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Improving information exchange Featured

6:17am EDT December 27, 2005
When Dennis Swartzlander and Fred Richards co-founded HealthCare Transaction Processors Inc. (HTP) in 1996, their goal was to develop software to help health care customers improve efficiency, profitability and service quality.

Today, HTP has grown into a company with 37 employees, $4 million in revenue and a staff of software engineers that loves the opportunity to change an industry.

“People working for a large corporation get very small pieces of the problem to solve. Here, people are able to see a big problem, and from start to finish, build a solution,” Swartzlander says.

Smart Business spoke with Swartzlander about how he manages information technology trends on behalf of his customers.

How has information exchange in the health care industry changed since you founded HTP?
The need is being more recognized every year. There are cost-saving and quality-of-life-saving opportunities by using health information exchange as other industries use information technology. Health care has been significantly behind in adoption of automation of health care information exchange.

To what do you attribute that?
The industry is very fragmented. There are all kinds of medical providers and entities on the funding side — the commercial insurers, the government programs and the multiple state programs. So it’s been very difficult to focus on information technology.

How does that affect medical providers?
A very small percentage of revenue goes toward information technology. People recognize now that there will be financial savings by reducing the number of repeated lab tests. Radiology images are often repeated because they’re lost.

The main thing is that people’s records will be available to physicians [in a] more timely [manner] so they can prescribe the right care and fewer labs will be lost.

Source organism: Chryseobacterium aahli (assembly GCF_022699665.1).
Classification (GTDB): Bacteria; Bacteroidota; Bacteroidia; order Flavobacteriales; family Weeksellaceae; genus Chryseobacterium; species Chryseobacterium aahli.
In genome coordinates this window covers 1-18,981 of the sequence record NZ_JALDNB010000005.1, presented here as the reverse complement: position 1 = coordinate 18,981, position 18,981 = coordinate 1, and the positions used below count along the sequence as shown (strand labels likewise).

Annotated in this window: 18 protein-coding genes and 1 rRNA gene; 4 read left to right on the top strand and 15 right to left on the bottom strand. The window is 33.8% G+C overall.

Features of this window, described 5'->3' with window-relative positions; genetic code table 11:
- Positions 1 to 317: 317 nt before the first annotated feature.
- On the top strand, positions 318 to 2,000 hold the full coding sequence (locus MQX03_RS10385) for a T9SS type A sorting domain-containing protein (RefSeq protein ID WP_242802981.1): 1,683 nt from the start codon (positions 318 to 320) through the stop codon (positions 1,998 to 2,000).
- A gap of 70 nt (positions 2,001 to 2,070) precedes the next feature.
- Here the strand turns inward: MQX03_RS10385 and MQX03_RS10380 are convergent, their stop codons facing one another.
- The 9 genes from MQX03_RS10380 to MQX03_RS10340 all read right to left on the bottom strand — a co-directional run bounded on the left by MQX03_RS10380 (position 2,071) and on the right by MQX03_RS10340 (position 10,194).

How does HTP adapt to changes in technology?
We have engineers who are very aware of the latest software tools and information technology engineering approaches, and if it makes sense for our customers, we can very quickly add that to our solution. It’s easier in many ways for a small company to adapt to the changes.

A larger company would take up a much bigger project and have more time to make decisions to change. The more customers you have, the harder it is to move everybody to a new generation of software. We’re in that position right now where we can move very quickly and keep our customers up-to-date with the best information technology approaches.

How do you do that?
Microsoft has a database technology, and the latest version runs on 64-bit servers. We’re the first company in the Great Lakes region that Microsoft saw move to the new hardware/software platform, so we were pioneers.

We were able to do that because we had a very large customer with well over 1 million covered members.

How did that benefit your company?
Having this new database technology enabled us to process much more rapidly. Claims are a key part of it — inbound claims and outbound payments.

We can process currently about 15 million transactions per month. We can do it very cost-effectively with modern servers and the efficient software that we use.

How do you make customers aware of changes in national health care transaction standards?
The software we provide for our customers is shared software in a run as application-service provider. We have regularly scheduled new versions of software. We’re committed to our customers to support any change that is introduced because of standards changes. That’s why we’re in the business.

It’s very difficult for an organization to do it themselves. We have 40 health insurance payer customers, and by us doing it for 40 of them, it’s much more efficient than each one of them trying to make the changes themselves.

How do you update your technology based upon your customers’ needs?
There’s a feedback cycle. In any information technology business, the sales executives pick up needs from customers that nobody else is meeting, and then they bring it back to our company. We’re finding a very good acceptance of breaking new ground in using health care transactions to get medical claims paid.

The more hospitals use us, they (are happier with the results) but they say, ‘Oh, by the way, could you also give us this feature?’ And engineers here design it and program it. In the next release two or four months later, we have that new feature.

It’s a cyclical process of customers learning how to use our software and then making suggestions on how to make it even better. We want to revolutionize the way information technology is used by our customers.

We are trying to bring very cost-effective solutions that don’t cost too much but give a lot of capabilities. We can add those capabilities by hearing what the customer market tells us. We’re very market-responsive.

HOW TO REACH: HealthCare Transaction Processors Inc., (888) 487-8010 or www.htp-inc.com